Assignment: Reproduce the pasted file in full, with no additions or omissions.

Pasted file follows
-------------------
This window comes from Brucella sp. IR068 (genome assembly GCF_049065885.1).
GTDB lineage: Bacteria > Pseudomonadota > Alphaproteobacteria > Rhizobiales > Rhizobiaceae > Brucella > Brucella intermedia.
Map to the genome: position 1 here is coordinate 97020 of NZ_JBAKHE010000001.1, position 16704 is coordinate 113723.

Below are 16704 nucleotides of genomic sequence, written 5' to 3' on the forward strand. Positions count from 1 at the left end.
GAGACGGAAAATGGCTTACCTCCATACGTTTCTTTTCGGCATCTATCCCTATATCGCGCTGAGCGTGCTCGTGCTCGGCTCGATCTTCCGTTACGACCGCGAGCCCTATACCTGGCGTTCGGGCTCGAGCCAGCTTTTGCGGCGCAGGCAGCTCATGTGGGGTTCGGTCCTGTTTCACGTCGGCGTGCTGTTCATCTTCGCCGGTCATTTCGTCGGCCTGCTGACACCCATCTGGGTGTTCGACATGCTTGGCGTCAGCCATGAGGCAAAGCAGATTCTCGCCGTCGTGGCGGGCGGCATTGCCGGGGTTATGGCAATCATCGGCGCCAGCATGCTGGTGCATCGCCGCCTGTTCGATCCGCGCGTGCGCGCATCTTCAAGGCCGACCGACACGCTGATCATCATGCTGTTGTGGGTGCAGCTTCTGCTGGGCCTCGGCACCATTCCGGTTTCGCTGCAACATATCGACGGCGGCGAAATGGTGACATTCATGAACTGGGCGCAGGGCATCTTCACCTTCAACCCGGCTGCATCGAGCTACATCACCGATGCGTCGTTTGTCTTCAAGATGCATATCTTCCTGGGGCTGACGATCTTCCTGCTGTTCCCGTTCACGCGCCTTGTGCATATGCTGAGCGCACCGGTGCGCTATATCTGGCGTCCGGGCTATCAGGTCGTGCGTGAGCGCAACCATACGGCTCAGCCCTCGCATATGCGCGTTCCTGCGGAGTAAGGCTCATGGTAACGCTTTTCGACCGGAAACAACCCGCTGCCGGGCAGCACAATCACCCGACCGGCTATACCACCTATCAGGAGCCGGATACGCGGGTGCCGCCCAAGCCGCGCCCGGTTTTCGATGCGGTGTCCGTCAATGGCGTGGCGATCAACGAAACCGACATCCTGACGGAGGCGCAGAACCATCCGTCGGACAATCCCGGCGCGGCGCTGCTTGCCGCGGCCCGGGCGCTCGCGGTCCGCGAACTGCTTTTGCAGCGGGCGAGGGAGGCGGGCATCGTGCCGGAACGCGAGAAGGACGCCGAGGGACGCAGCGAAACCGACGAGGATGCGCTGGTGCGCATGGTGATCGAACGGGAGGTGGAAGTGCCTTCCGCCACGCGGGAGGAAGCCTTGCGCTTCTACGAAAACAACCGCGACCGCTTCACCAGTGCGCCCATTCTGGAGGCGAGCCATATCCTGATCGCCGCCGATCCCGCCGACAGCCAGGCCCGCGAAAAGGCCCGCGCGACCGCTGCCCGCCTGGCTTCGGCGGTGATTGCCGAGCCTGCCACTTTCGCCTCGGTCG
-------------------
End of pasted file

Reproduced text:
This window comes from Brucella sp. IR068 (genome assembly GCF_049065885.1).
GTDB lineage: Bacteria > Pseudomonadota > Alphaproteobacteria > Rhizobiales > Rhizobiaceae > Brucella > Brucella intermedia.
Map to the genome: position 1 here is coordinate 97020 of NZ_JBAKHE010000001.1, position 16704 is coordinate 113723.

Below are 16704 nucleotides of genomic sequence, written 5' to 3' on the forward strand. Positions count from 1 at the left end.
GAGACGGAAAATGGCTTACCTCCATACGTTTCTTTTCGGCATCTATCCCTATATCGCGCTGAGCGTGCTCGTGCTCGGCTCGATCTTCCGTTACGACCGCGAGCCCTATACCTGGCGTTCGGGCTCGAGCCAGCTTTTGCGGCGCAGGCAGCTCATGTGGGGTTCGGTCCTGTTTCACGTCGGCGTGCTGTTCATCTTCGCCGGTCATTTCGTCGGCCTGCTGACACCCATCTGGGTGTTCGACATGCTTGGCGTCAGCCATGAGGCAAAGCAGATTCTCGCCGTCGTGGCGGGCGGCATTGCCGGGGTTATGGCAATCATCGGCGCCAGCATGCTGGTGCATCGCCGCCTGTTCGATCCGCGCGTGCGCGCATCTTCAAGGCCGACCGACACGCTGATCATCATGCTGTTGTGGGTGCAGCTTCTGCTGGGCCTCGGCACCATTCCGGTTTCGCTGCAACATATCGACGGCGGCGAAATGGTGACATTCATGAACTGGGCGCAGGGCATCTTCACCTTCAACCCGGCTGCATCGAGCTACATCACCGATGCGTCGTTTGTCTTCAAGATGCATATCTTCCTGGGGCTGACGATCTTCCTGCTGTTCCCGTTCACGCGCCTTGTGCATATGCTGAGCGCACCGGTGCGCTATATCTGGCGTCCGGGCTATCAGGTCGTGCGTGAGCGCAACCATACGGCTCAGCCCTCGCATATGCGCGTTCCTGCGGAGTAAGGCTCATGGTAACGCTTTTCGACCGGAAACAACCCGCTGCCGGGCAGCACAATCACCCGACCGGCTATACCACCTATCAGGAGCCGGATACGCGGGTGCCGCCCAAGCCGCGCCCGGTTTTCGATGCGGTGTCCGTCAATGGCGTGGCGATCAACGAAACCGACATCCTGACGGAGGCGCAGAACCATCCGTCGGACAATCCCGGCGCGGCGCTGCTTGCCGCGGCCCGGGCGCTCGCGGTCCGCGAACTGCTTTTGCAGCGGGCGAGGGAGGCGGGCATCGTGCCGGAACGCGAGAAGGACGCCGAGGGACGCAGCGAAACCGACGAGGATGCGCTGGTGCGCATGGTGATCGAACGGGAGGTGGAAGTGCCTTCCGCCACGCGGGAGGAAGCCTTGCGCTTCTACGAAAACAACCGCGACCGCTTCACCAGTGCGCCCATTCTGGAGGCGAGCCATATCCTGATCGCCGCCGATCCCGCCGACAGCCAGGCCCGCGAAAAGGCCCGCGCGACCGCTGCCCGCCTGGCTTCGGCGGTGATTGCCGAGCCTGCCACTTTCGCCTCGGTCG